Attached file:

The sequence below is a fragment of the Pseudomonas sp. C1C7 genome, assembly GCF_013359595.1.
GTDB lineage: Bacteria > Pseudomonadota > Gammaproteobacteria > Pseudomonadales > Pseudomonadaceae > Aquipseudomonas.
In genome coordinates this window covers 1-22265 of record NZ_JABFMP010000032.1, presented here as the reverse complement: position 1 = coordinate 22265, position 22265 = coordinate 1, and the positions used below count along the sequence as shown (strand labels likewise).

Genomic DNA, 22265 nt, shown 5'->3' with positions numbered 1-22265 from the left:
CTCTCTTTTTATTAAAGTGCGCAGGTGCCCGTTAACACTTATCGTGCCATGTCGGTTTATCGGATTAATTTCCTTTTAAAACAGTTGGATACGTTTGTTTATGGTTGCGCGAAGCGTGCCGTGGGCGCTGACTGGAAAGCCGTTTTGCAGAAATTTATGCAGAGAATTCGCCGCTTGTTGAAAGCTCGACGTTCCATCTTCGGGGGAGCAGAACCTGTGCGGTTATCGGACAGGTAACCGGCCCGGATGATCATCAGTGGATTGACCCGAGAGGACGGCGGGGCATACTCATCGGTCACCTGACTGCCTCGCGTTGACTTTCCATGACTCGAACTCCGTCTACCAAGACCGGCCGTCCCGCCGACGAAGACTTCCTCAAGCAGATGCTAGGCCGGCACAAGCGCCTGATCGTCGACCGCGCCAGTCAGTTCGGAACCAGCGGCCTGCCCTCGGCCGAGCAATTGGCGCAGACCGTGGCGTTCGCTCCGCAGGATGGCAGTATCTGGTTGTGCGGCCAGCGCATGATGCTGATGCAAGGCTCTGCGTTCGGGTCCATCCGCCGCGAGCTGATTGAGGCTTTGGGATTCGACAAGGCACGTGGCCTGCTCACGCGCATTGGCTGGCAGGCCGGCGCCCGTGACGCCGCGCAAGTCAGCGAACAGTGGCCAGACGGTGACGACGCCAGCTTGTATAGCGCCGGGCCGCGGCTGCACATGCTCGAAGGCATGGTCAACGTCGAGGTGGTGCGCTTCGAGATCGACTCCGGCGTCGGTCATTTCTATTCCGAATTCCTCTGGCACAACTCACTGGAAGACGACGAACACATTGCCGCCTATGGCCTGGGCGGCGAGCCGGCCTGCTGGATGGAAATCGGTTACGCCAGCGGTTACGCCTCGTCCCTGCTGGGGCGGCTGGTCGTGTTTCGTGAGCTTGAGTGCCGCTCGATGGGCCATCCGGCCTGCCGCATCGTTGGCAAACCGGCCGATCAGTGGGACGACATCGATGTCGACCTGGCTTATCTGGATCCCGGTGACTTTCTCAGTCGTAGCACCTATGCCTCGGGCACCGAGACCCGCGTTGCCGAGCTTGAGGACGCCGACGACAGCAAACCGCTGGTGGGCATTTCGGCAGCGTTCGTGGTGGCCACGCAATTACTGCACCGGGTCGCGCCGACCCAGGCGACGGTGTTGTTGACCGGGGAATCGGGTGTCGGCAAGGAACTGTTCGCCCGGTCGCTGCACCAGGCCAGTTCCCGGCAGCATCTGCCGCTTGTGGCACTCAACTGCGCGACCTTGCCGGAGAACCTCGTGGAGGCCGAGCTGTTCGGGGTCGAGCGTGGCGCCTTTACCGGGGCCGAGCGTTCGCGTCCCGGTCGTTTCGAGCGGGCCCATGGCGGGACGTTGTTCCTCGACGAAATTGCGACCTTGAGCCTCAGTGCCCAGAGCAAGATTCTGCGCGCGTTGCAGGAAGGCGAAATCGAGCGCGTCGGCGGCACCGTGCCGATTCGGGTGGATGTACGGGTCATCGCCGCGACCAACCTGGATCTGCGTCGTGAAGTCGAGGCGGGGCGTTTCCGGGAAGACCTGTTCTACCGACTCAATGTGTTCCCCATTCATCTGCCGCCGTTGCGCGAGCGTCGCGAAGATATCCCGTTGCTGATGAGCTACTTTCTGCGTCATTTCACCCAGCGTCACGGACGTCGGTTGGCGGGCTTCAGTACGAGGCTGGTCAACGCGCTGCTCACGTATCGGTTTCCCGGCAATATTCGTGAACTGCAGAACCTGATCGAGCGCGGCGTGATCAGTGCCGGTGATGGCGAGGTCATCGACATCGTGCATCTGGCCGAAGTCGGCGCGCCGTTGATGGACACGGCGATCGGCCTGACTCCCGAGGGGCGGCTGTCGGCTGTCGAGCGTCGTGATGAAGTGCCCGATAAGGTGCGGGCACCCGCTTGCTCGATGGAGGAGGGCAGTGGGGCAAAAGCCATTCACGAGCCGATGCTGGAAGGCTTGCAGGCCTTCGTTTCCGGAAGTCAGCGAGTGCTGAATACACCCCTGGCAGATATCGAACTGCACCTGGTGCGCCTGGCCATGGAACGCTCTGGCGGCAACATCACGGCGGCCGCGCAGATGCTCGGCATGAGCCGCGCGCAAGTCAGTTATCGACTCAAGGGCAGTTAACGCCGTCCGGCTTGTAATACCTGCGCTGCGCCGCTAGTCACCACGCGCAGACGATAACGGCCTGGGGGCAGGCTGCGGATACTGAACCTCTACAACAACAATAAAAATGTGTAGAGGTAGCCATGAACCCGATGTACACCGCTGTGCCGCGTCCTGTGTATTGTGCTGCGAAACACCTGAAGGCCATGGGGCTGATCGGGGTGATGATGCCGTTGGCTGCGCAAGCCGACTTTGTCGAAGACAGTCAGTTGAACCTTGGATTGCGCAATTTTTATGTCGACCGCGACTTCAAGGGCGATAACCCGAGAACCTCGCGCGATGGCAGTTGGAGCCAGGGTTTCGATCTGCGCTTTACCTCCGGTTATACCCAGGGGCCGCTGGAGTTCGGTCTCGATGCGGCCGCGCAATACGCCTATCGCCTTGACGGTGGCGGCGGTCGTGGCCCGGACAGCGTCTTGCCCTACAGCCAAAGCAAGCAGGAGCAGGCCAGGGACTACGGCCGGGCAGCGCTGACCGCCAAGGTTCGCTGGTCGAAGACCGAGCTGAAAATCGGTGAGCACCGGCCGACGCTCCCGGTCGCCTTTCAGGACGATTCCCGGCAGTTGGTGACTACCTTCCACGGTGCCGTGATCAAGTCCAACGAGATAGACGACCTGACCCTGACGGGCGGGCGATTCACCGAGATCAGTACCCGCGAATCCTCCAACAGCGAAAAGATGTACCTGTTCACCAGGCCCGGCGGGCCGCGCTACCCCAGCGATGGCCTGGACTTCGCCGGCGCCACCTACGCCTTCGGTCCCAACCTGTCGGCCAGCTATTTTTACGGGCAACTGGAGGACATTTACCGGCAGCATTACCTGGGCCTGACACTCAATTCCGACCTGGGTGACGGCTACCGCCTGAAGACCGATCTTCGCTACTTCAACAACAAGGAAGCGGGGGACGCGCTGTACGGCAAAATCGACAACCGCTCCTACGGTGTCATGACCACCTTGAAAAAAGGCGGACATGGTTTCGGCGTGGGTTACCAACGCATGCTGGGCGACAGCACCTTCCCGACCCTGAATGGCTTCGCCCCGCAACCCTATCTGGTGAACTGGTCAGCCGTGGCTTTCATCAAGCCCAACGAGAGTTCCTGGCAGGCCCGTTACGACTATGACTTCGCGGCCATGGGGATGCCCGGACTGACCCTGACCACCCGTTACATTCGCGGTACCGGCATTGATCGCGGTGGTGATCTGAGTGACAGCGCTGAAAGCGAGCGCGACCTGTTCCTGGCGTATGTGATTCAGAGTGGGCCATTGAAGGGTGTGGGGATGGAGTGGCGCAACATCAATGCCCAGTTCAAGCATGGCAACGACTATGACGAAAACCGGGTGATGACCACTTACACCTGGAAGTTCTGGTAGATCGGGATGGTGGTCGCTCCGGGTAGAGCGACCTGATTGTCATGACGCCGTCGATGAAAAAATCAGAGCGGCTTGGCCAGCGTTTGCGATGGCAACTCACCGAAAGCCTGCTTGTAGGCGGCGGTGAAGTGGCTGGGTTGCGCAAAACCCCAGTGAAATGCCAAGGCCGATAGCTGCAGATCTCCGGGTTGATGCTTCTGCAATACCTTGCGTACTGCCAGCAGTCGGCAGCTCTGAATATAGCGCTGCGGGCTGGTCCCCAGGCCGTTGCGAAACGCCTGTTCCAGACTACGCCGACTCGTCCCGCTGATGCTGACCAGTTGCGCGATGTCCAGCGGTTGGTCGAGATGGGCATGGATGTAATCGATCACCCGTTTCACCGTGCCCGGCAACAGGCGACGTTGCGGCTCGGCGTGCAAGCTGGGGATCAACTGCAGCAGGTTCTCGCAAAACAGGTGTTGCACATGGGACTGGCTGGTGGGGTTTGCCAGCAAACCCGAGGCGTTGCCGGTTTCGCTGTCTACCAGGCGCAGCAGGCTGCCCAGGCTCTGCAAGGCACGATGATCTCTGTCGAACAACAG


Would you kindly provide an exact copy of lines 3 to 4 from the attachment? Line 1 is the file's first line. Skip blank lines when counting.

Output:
In genome coordinates this window covers 1-22265 of record NZ_JABFMP010000032.1, presented here as the reverse complement: position 1 = coordinate 22265, position 22265 = coordinate 1, and the positions used below count along the sequence as shown (strand labels likewise).

Genomic DNA, 22265 nt, shown 5'->3' with positions numbered 1-22265 from the left: